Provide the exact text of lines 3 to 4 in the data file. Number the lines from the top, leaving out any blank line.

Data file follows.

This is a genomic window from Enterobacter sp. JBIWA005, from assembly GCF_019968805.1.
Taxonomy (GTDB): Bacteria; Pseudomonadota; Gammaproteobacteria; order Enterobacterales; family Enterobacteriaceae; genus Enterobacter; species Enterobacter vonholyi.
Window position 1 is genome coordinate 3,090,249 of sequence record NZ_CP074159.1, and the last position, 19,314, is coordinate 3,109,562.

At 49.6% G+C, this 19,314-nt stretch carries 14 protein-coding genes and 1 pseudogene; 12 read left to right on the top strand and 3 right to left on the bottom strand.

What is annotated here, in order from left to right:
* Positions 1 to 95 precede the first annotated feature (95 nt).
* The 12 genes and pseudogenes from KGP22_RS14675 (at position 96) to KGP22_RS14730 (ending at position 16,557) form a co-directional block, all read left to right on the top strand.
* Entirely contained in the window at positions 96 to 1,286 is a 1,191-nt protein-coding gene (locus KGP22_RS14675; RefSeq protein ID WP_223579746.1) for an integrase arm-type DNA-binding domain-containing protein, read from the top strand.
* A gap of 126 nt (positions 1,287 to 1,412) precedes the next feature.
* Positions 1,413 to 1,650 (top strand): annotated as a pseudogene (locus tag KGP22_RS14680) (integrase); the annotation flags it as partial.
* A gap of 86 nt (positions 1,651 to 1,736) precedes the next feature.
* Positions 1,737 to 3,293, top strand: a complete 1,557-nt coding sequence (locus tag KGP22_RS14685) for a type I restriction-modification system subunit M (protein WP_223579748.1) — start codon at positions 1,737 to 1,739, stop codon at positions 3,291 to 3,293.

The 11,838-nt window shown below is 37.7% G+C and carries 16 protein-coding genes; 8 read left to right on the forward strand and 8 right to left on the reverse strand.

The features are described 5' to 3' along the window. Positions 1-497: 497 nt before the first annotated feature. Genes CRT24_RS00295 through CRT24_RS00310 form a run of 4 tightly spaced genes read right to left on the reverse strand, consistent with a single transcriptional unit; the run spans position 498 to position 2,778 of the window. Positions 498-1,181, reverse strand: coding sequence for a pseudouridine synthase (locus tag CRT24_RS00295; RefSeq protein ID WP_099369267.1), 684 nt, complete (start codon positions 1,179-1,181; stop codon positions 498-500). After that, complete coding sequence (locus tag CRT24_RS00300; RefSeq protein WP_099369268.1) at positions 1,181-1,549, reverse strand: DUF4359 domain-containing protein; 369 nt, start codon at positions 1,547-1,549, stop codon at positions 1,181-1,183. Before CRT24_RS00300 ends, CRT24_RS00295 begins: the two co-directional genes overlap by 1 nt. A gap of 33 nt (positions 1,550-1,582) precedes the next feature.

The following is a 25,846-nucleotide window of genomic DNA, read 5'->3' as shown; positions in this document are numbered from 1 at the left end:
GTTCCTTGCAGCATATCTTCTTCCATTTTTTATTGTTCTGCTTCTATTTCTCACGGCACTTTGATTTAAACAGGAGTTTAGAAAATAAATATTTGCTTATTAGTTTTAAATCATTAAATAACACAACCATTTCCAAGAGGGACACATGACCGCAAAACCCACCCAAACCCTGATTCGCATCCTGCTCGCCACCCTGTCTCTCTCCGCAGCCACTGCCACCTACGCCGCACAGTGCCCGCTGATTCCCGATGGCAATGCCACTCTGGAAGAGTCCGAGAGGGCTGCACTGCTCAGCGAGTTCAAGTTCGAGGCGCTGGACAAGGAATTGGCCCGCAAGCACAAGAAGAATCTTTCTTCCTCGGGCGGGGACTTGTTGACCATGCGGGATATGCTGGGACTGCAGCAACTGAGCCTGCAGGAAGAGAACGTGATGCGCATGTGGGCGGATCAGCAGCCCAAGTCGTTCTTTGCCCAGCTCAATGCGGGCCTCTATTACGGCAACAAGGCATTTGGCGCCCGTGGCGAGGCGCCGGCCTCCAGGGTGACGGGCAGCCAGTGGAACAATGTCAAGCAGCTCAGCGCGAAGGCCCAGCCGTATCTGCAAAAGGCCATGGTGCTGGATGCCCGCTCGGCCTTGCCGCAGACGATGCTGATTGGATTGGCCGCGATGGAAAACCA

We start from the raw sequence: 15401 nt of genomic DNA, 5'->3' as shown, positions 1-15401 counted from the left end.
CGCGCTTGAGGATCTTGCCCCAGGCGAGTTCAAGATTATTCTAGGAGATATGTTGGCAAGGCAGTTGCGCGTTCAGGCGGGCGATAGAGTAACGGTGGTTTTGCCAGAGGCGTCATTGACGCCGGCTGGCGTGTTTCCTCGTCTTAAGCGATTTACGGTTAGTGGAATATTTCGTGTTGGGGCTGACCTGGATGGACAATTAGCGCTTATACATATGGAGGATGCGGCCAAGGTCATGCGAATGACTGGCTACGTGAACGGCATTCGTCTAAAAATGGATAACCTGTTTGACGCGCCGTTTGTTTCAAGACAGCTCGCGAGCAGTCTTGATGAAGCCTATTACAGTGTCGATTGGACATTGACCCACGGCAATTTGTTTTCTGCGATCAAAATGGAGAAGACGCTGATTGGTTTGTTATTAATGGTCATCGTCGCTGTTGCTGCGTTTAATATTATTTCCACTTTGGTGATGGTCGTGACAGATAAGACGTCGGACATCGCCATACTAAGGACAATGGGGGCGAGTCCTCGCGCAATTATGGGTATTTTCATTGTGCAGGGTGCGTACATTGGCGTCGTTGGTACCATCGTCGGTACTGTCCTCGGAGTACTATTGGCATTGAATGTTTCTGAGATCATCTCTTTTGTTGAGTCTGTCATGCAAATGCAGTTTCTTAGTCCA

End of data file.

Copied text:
Window position 1 is genome coordinate 3,090,249 of sequence record NZ_CP074159.1, and the last position, 19,314, is coordinate 3,109,562.

At 49.6% G+C, this 19,314-nt stretch carries 14 protein-coding genes and 1 pseudogene; 12 read left to right on the top strand and 3 right to left on the bottom strand.